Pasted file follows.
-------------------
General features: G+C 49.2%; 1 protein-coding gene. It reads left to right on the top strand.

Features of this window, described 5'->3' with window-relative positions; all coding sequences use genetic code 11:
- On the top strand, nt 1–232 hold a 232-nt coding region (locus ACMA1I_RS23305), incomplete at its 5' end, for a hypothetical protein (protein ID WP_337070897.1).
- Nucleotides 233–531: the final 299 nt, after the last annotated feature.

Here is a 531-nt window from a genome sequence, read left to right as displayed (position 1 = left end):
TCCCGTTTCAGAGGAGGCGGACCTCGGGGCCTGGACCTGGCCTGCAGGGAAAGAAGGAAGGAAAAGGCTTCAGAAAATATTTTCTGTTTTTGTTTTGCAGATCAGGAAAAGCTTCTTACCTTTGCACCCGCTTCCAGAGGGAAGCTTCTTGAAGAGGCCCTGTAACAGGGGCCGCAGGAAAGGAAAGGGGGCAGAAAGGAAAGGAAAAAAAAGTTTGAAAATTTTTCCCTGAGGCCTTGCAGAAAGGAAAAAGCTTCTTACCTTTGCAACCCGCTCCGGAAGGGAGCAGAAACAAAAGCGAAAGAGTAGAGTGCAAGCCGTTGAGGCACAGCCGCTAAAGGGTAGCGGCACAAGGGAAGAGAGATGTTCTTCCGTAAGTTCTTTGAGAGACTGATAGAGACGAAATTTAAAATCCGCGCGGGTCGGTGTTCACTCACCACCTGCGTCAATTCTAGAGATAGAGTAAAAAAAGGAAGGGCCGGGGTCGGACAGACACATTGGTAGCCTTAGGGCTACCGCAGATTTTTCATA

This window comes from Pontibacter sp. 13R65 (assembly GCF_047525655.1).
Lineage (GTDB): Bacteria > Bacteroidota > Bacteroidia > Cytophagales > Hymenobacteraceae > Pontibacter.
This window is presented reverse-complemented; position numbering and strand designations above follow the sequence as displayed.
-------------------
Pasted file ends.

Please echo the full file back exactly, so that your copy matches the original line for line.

General features: G+C 49.2%; 1 protein-coding gene. It reads left to right on the top strand.

Features of this window, described 5'->3' with window-relative positions; all coding sequences use genetic code 11:
- On the top strand, nt 1–232 hold a 232-nt coding region (locus ACMA1I_RS23305), incomplete at its 5' end, for a hypothetical protein (protein ID WP_337070897.1).
- Nucleotides 233–531: the final 299 nt, after the last annotated feature.

Here is a 531-nt window from a genome sequence, read left to right as displayed (position 1 = left end):
TCCCGTTTCAGAGGAGGCGGACCTCGGGGCCTGGACCTGGCCTGCAGGGAAAGAAGGAAGGAAAAGGCTTCAGAAAATATTTTCTGTTTTTGTTTTGCAGATCAGGAAAAGCTTCTTACCTTTGCACCCGCTTCCAGAGGGAAGCTTCTTGAAGAGGCCCTGTAACAGGGGCCGCAGGAAAGGAAAGGGGGCAGAAAGGAAAGGAAAAAAAAGTTTGAAAATTTTTCCCTGAGGCCTTGCAGAAAGGAAAAAGCTTCTTACCTTTGCAACCCGCTCCGGAAGGGAGCAGAAACAAAAGCGAAAGAGTAGAGTGCAAGCCGTTGAGGCACAGCCGCTAAAGGGTAGCGGCACAAGGGAAGAGAGATGTTCTTCCGTAAGTTCTTTGAGAGACTGATAGAGACGAAATTTAAAATCCGCGCGGGTCGGTGTTCACTCACCACCTGCGTCAATTCTAGAGATAGAGTAAAAAAAGGAAGGGCCGGGGTCGGACAGACACATTGGTAGCCTTAGGGCTACCGCAGATTTTTCATA

This window comes from Pontibacter sp. 13R65 (assembly GCF_047525655.1).
Lineage (GTDB): Bacteria > Bacteroidota > Bacteroidia > Cytophagales > Hymenobacteraceae > Pontibacter.
This window is presented reverse-complemented; position numbering and strand designations above follow the sequence as displayed.